What is needed then is a shutter apparatus constructed so as to be easily replaceable during operation without the necessity of prematurely discontinuing the current operation and extended downtime while a shutter or camera is shipped offsite for repair and recalibrated to coordinate with an entire system.
The present invention broadly comprises a camera system having a removable shutter, the camera system comprising: a camera frame having at least one open side and defining at least two opposing camera frame orifices; an image receiving means releasably attached to the camera frame and positioned at least partly over the first of the two opposing camera frame orifices; an adaptor defining an adaptor orifice positioned around the second of the two opposing camera frame orifices and having three kinematic adaptor contact points, each of the three adaptor contact points having a different shape; at least one lens system, each of the at least one lens system having at least one lens, wherein each of the at least one lens system includes an attachment end having at least three attachment points for releasable attachment to the camera frame and positioned to at least partly cover the second opposing camera frame orifice; at least one wedge, each of the at least one wedge defining a wedge orifice and including three kinematic wedge contact points, each of the three kinematic wedge contact points having a shape complementary to an opposing kinematic adaptor contact point; and, a removable shutter cassette including a camera shutter and a light seal, wherein the removable cassette is received by one of the at least one open frame sides; wherein the at least one lens system extends through the adaptor orifice and the wedge orifice; and wherein each of the kinematic adaptor contact points are joined to each of the opposing kinematic wedge contact points to form a kinematic connection between the wedge and the adaptor.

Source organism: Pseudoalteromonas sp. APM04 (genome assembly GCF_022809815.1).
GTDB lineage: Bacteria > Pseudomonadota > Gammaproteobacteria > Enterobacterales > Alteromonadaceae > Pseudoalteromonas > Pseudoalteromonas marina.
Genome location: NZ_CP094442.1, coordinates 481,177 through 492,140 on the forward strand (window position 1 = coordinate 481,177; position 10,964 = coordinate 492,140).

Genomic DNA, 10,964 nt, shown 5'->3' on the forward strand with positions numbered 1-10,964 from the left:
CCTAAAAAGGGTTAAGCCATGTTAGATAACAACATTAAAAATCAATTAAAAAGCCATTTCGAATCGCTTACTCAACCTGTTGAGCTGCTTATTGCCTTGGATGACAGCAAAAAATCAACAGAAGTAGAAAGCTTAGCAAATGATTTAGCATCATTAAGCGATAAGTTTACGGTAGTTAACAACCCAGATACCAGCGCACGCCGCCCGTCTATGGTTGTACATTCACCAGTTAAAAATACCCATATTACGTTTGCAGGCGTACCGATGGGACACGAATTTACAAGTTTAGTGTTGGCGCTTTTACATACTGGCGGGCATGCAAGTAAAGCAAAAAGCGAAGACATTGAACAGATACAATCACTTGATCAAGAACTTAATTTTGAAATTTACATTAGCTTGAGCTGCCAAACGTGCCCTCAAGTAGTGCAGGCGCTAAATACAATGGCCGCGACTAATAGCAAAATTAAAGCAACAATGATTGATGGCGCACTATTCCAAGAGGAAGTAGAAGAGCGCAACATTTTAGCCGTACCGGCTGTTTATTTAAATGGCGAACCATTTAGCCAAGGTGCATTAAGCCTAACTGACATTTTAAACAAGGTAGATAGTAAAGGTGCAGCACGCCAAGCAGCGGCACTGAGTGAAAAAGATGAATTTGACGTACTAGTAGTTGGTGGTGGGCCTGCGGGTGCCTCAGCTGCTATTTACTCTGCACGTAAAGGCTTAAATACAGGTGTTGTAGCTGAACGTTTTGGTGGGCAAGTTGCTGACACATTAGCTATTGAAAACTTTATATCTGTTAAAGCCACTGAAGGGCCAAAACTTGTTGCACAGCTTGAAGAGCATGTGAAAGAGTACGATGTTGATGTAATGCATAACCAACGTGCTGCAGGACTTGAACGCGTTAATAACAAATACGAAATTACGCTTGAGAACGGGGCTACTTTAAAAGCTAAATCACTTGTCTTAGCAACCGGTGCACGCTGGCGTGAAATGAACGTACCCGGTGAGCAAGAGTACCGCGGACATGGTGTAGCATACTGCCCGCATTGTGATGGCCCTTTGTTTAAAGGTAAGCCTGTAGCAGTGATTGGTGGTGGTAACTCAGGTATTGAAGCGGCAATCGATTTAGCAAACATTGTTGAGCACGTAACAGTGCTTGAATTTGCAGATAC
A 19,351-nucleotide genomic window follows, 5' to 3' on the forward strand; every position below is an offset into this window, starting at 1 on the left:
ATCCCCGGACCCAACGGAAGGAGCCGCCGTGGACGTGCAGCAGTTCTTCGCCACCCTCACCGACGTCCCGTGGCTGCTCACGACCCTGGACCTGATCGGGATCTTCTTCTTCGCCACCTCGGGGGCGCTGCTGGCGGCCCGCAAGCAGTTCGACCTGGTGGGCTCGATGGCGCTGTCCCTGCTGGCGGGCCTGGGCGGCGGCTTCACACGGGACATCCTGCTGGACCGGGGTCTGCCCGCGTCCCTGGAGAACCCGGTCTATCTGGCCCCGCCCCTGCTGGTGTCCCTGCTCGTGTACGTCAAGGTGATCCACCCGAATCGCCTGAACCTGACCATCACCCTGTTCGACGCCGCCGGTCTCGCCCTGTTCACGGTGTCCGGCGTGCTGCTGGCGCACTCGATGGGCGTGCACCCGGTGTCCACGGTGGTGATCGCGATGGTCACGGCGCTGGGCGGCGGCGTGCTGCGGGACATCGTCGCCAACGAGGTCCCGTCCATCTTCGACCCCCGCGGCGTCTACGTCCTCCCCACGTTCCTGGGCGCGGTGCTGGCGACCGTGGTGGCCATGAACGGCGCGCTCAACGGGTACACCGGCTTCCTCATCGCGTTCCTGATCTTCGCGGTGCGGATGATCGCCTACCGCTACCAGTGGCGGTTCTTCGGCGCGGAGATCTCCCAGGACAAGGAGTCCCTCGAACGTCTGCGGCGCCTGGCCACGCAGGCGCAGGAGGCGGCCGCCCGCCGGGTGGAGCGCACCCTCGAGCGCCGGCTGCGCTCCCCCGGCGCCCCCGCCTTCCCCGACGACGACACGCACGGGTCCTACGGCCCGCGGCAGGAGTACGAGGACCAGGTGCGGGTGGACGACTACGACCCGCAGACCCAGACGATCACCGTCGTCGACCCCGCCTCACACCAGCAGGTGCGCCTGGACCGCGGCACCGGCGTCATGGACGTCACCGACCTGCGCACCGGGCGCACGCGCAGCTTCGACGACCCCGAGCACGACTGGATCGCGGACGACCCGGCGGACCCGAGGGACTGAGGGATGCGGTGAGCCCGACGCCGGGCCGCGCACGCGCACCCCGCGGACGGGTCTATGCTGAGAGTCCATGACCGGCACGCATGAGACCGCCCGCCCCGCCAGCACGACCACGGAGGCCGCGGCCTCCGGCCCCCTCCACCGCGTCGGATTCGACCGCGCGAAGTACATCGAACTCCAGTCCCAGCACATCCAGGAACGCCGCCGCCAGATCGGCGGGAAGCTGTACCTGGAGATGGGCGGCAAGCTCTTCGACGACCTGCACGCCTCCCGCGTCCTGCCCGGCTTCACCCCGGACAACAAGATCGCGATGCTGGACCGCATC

The present invention also broadly comprises a photographic imaging system comprising: a photographic imaging system comprising at least one global positioning sensor; at least one camera, each of the at least one cameras including a camera frame having at least one open side and defining at least two opposing camera frame orifices; an image receiving means releasably attached to the camera frame and positioned at least partly over the first of the two opposing camera frame orifices; an adaptor defining an adaptor orifice positioned around the second of the two opposing camera frame orifices and having three kinematic adaptor contact points, each of the at least three adaptor contact points having a different shape; at least one lens system, each of the at least one lens system having at least one lens, wherein each of the at least one lens system includes an attachment end having at least three attachment points for releasable attachment to the camera frame and positioned to at least partly cover the second opposing camera frame orifice; at least one wedge, each of the at least one wedge defining a wedge orifice and including three kinematic wedge contact points, each of the three kinematic wedge contact points having a shape complementary to an opposing kinematic adaptor contact point; and, a removable shutter cassette including a camera shutter and a light seal, wherein the removable shutter cassette is received by one of the at least one opposing open frame side; wherein the at least one lens system extends through the adaptor orifice and the wedge orifice; and, wherein each of the kinematic adaptor contact points are joined to each of the opposing kinematic wedge contact points to form a kinematic connection between the wedge and the adaptor; and, a microcontroller operationally connected to the at least one global positioning sensor and the at least one camera.